This week sees Dominic Cooper take on dual roles in The Devil's Double, playing Saddam Hussein's twisted offspring Uday Hussein and Latif Yahia, the man hired to be his body double. Digital Spy picks out five great multi-role performances on the big screen.
Peter Sellers (Dr. Strangelove, 1964)
As Lionel Mandrake, President Merkin Muffley, and the titular Dr Strangelove, Peter Sellers ignited Stanley Kubrick's Cold War black comedy as on-screen nuclear destruction approached. Many of the film's most memorable scenes took place in the 'War Room'. Eddie Murphy and Mike Meyers have carved a career out of juggling several characters in the same movie, but have they ever quite matched the brilliance of Sellers? "Gentlemen, you can't fight in here. This is the War Room!"
Christopher Reeve (Superman, 1978-1987)
Although Christopher Reeve's Superman and Clark Kent were the same person, the actor crafted a clear definition between the pair - a bumbling big city reporter and strappingly confident superhero - to throw nosy Lois Lane (Margot Kidder) off the scent. Reeve got to stretch the duality even further in the much-maligned Superman III, pitting Clark Kent against an evil Superman in an epic junkyard clash!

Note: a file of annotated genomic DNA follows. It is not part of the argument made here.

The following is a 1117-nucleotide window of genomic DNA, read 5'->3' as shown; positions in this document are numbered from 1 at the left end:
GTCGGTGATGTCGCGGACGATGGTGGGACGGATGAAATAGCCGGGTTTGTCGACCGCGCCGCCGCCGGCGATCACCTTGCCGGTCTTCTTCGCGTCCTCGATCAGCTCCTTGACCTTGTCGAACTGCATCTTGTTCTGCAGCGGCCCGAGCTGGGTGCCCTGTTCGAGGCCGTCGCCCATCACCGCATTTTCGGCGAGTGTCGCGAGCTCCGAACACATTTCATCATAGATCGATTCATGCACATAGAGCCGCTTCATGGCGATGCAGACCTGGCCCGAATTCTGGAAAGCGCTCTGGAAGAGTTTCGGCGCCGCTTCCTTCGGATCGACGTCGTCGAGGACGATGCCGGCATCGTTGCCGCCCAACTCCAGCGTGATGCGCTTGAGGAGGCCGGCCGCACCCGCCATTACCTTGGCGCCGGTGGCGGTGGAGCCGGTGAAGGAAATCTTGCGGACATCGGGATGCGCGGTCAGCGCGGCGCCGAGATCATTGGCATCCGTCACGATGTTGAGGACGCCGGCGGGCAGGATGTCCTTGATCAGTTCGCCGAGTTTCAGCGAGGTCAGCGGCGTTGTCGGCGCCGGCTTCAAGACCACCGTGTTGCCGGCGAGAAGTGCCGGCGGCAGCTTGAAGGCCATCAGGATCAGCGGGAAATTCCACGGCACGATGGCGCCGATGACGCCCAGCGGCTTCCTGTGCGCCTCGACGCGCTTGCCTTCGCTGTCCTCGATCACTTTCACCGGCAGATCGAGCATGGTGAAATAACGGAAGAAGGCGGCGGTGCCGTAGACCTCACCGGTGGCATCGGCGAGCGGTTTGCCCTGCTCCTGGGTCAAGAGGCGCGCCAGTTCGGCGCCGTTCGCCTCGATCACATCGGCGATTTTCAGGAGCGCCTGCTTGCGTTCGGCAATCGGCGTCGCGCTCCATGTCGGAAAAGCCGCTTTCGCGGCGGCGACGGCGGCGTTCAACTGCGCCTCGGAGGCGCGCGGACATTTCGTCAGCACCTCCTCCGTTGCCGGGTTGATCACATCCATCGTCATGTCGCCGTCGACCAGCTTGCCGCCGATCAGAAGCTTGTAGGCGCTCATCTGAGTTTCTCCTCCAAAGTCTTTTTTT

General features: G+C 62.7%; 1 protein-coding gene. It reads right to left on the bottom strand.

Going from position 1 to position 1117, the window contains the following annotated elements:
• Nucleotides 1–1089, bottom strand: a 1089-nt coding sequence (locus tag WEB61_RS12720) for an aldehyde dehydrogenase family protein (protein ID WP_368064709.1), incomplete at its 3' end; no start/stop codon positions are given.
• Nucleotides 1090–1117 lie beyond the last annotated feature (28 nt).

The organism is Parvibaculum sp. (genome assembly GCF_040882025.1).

Michael J. Fox (Back to the Future II and III, 1989 and 1990)
Sequels are always tricky propositions, but credit should go to time travel masterminds Robert Zemeckis and Bob Gale for neatly revisiting the events of the first movie in Back to the Future II and capping off the trilogy with their own spin on the Western. Michael J. Fox played Marty McFly, Marty McFly, Jr, Marlene McFly (!) and Seamus McFly in the sequels. A tip of the hat should go to to Thomas F Wilson, too, for playing Biff, Griff and Buford Tannen.
Nicolas Cage (Adaptation, 2002)
Nicolas Cage can barely keep himself contained to one character, so Spike Jonze's Adaptation gave him the perfect opportunity to go full-on Cage. Going a bit meta, screenwriter Charlie Kaufman used his own struggles to adapt Susan Orlean's novel The Orchid Thief as the basis for the story. Cage deservedly bagged an Oscar nomination for playing Charlie and Donald Kaufman.
Armie Hammer (The Social Network, 2010)
Armie Hammer and director David Fincher brought to life Harvard twins Cameron Winklevoss and Tyler Winklevoss with a fantastic blend of performance and production. Fincher digitally mapped Hammer onto double Josh Pence to create Mark Zuckerberg's nemeses. It may seem like computer trickery, but take a look at the short clip below to see Hammer forge different personalities for the Winklevi.
Watch the trailer for Dominic Cooper's The Devil's Double, opening in UK cinemas tomorrow, below:
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